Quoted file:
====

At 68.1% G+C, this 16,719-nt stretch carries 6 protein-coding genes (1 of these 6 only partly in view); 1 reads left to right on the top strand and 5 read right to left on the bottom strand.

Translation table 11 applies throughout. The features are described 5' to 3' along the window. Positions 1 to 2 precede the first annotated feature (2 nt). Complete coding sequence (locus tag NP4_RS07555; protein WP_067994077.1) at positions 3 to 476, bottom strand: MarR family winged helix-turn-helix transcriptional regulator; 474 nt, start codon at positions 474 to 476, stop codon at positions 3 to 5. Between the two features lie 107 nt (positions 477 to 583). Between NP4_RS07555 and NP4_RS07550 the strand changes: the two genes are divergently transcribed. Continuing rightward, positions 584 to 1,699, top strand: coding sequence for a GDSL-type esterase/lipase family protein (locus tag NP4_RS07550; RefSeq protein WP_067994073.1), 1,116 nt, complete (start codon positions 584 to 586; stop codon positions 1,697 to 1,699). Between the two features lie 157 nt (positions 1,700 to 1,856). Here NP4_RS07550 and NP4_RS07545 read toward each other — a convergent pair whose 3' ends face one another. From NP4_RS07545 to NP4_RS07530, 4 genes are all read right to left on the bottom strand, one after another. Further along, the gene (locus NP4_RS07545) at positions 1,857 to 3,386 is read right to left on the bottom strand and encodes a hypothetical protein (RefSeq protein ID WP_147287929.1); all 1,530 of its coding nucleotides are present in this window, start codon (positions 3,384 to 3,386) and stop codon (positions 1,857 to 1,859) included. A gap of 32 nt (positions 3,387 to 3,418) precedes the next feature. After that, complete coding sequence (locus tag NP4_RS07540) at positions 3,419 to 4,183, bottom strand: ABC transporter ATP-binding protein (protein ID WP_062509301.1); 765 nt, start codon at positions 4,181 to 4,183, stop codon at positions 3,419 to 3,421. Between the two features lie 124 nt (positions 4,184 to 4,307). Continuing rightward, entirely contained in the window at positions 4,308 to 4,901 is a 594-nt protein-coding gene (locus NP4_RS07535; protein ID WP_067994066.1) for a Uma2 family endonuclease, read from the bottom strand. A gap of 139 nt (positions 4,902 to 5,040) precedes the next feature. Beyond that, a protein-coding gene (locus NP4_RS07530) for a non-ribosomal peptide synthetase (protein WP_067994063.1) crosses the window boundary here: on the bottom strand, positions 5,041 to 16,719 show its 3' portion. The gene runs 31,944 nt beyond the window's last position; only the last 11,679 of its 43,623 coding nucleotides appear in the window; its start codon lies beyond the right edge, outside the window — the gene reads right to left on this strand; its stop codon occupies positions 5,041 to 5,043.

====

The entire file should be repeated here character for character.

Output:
At 68.1% G+C, this 16,719-nt stretch carries 6 protein-coding genes (1 of these 6 only partly in view); 1 reads left to right on the top strand and 5 read right to left on the bottom strand.

Translation table 11 applies throughout. The features are described 5' to 3' along the window. Positions 1 to 2 precede the first annotated feature (2 nt). Complete coding sequence (locus tag NP4_RS07555; protein WP_067994077.1) at positions 3 to 476, bottom strand: MarR family winged helix-turn-helix transcriptional regulator; 474 nt, start codon at positions 474 to 476, stop codon at positions 3 to 5. Between the two features lie 107 nt (positions 477 to 583). Between NP4_RS07555 and NP4_RS07550 the strand changes: the two genes are divergently transcribed. Continuing rightward, positions 584 to 1,699, top strand: coding sequence for a GDSL-type esterase/lipase family protein (locus tag NP4_RS07550; RefSeq protein WP_067994073.1), 1,116 nt, complete (start codon positions 584 to 586; stop codon positions 1,697 to 1,699). Between the two features lie 157 nt (positions 1,700 to 1,856). Here NP4_RS07550 and NP4_RS07545 read toward each other — a convergent pair whose 3' ends face one another. From NP4_RS07545 to NP4_RS07530, 4 genes are all read right to left on the bottom strand, one after another. Further along, the gene (locus NP4_RS07545) at positions 1,857 to 3,386 is read right to left on the bottom strand and encodes a hypothetical protein (RefSeq protein ID WP_147287929.1); all 1,530 of its coding nucleotides are present in this window, start codon (positions 3,384 to 3,386) and stop codon (positions 1,857 to 1,859) included. A gap of 32 nt (positions 3,387 to 3,418) precedes the next feature. After that, complete coding sequence (locus tag NP4_RS07540) at positions 3,419 to 4,183, bottom strand: ABC transporter ATP-binding protein (protein ID WP_062509301.1); 765 nt, start codon at positions 4,181 to 4,183, stop codon at positions 3,419 to 3,421. Between the two features lie 124 nt (positions 4,184 to 4,307). Continuing rightward, entirely contained in the window at positions 4,308 to 4,901 is a 594-nt protein-coding gene (locus NP4_RS07535; protein ID WP_067994066.1) for a Uma2 family endonuclease, read from the bottom strand. A gap of 139 nt (positions 4,902 to 5,040) precedes the next feature. Beyond that, a protein-coding gene (locus NP4_RS07530) for a non-ribosomal peptide synthetase (protein WP_067994063.1) crosses the window boundary here: on the bottom strand, positions 5,041 to 16,719 show its 3' portion. The gene runs 31,944 nt beyond the window's last position; only the last 11,679 of its 43,623 coding nucleotides appear in the window; its start codon lies beyond the right edge, outside the window — the gene reads right to left on this strand; its stop codon occupies positions 5,041 to 5,043.